The Extraordinary Emotional Photos of Dorothea Lange
One of the most acclaimed documentary photographers of the 20th century, Dorothea Lange helped shape our conception of the interwar years in America, contributing to our knowledge of this period. She is best known for images of the Depression-era America which capture the plight of sharecroppers, displaced farmers and migrant workers in the 1930s. Profoundly concerned with social issues, she worked with a burning desire to effect social change by informing the public of suffering far away:
The good photograph is not the object, the consequences of the photograph are the objects.
A major traveling exhibition of Lange’s work will soon be on view at Jeu de Paume. Titled Dorothea Lange. Politics of Seeing, the exhibition places her photographic oeuvre in the context of an anthropological approach, highlighting her uncanny ability to interact with her subjects. In Karen Tsujimoto’s Dorothea Lange: Archive of an Artist, the artist is quoted saying:
I believe that the camera is a powerful medium for communication and I believe that the camera is a valuable tool for social research which has not been developed to its capacity.
The exhibition will feature over one hundred vintage prints taken between 1933 and 1957, accompanied by documents and screenings which broaden the scope of the photographer’s oeuvre. The majority of prints are drawn from the collection of the Oakland Museum of California, which holds a considerable archive donated by Lange’s husband Paul Shuster Taylor after her death.
The Practice of Dorothea Lange
With her powerful and emotional body of work, Dorothea Lange influenced generations of documentary photographers. Borrowing techniques from the lexicon of modernism, such as dramatic angles and dynamic compositions, she produced startling images of her subjects which subtly direct the viewer to a fresh appreciation of the individual’s plight.
Combining art and documentation, she produced beautiful, moving, and campaigning images, developing her signature style of photography. Forming a personal relationship with her subjects, her images were accompanied by captions which relate information gleaned from her conversations with them. In this way, she thereby considerably enriched the informative quality of the visual archive and produced a form of oral history for future generations.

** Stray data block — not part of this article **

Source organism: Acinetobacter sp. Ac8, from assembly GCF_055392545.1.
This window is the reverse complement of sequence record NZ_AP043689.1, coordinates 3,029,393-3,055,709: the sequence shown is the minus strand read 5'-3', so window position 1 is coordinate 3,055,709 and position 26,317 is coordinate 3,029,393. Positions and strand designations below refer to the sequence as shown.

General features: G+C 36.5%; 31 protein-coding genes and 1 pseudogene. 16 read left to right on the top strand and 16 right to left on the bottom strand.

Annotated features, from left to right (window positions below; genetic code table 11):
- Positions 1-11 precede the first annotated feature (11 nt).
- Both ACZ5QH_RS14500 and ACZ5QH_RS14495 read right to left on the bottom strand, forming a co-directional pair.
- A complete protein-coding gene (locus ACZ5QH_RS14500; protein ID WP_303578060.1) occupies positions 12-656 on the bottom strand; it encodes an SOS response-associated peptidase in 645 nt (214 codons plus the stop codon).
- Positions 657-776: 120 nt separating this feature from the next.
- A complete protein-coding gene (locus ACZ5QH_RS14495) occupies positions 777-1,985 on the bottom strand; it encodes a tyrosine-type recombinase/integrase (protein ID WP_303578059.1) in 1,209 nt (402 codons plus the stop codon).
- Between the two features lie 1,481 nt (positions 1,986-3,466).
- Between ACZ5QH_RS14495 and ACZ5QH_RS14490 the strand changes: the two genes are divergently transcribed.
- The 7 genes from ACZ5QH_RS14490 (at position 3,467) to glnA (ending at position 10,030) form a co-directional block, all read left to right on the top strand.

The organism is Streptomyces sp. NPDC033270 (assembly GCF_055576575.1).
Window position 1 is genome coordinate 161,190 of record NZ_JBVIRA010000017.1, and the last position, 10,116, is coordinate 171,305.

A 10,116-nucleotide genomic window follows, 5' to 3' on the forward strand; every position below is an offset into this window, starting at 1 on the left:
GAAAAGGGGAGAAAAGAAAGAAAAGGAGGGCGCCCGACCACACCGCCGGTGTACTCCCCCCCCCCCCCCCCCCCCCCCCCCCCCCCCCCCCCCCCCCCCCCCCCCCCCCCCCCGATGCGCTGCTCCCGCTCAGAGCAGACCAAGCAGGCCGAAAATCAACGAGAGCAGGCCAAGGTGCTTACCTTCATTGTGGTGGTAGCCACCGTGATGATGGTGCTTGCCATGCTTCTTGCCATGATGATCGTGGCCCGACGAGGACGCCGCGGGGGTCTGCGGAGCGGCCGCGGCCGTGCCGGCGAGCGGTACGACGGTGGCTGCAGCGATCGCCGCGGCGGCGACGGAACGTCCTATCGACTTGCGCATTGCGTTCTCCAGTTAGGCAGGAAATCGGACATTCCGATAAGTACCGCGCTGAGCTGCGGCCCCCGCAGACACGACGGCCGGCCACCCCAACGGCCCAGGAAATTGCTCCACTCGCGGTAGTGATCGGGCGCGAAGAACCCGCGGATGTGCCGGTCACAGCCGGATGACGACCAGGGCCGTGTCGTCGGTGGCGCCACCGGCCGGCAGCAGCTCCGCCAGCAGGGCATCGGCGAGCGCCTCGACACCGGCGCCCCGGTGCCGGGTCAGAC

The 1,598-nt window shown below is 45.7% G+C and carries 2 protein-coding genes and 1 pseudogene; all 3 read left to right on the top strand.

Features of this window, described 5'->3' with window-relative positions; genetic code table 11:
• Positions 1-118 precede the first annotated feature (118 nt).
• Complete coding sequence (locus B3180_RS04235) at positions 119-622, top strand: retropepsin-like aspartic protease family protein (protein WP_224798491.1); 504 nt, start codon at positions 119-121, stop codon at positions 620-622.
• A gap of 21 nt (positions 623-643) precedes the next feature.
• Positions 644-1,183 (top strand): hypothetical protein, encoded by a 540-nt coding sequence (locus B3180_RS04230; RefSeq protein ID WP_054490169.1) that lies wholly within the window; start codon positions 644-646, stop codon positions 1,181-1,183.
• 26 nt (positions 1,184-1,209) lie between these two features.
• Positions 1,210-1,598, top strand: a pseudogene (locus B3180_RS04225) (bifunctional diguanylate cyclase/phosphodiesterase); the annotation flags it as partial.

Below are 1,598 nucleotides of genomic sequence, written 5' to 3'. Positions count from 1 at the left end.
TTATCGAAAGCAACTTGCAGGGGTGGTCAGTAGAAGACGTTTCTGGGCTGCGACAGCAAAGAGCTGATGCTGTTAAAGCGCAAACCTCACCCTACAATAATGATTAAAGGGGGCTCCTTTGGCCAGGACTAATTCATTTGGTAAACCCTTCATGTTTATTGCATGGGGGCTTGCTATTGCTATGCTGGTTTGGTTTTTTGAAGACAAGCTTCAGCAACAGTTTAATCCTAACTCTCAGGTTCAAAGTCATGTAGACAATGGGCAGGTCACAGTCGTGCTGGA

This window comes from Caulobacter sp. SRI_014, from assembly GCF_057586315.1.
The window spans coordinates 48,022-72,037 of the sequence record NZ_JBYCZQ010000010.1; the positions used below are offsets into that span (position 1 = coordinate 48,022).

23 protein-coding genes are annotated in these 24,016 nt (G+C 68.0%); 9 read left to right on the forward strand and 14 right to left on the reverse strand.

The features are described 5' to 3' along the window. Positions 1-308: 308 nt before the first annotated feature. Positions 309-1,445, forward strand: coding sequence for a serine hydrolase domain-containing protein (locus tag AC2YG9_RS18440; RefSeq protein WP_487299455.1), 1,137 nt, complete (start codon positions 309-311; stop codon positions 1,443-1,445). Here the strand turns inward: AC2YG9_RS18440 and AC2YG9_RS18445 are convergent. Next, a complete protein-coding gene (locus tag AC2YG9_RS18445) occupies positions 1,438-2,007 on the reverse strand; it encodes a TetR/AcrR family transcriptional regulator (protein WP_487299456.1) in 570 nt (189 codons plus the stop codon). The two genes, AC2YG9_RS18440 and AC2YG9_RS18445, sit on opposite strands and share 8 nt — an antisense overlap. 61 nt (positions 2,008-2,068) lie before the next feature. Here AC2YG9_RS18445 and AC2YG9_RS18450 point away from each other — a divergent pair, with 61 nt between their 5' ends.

Works on View
The exhibition will feature major works by Lange, with several series being shown in France for the first time. It features five specific series: the Depression period (1933-1934), a selection of works from the Farm Security Administration (1935-1939), the Japanese American internment (1942), the Richmond shipyards (1942-1944) and a series on a Public defender (1955-1957). In addition to the prints, a selection of personal items, including contact sheets, field notes and publications allow the public to situate her work within the context of this troubled period.
When the Great Depression began in 1929, Lange observed the unemployed homeless people in the streets of San Francisco and decided to drop her studio portrait work because she felt that it was no longer adequate. Starting from San Francisco, she traveled the USA for the next two yearsand documented the social impact of the recession, creating her most famous body of work. At the same time, she captured many uplifting moments which showed that, despite the hard times, life and love went on.
In 1935, she began working for the Farm Security Administration with several other photographers on preparing the pictorial documentation of rural areas and problems and present them to the American government and people. Capturing the plight of the poor and the successes of federal programs, these photographs represented an important watershed moment in the history of photography. One of the most celebrated images from this body of work is a depiction of a migrant family – a mother and her children in a camp.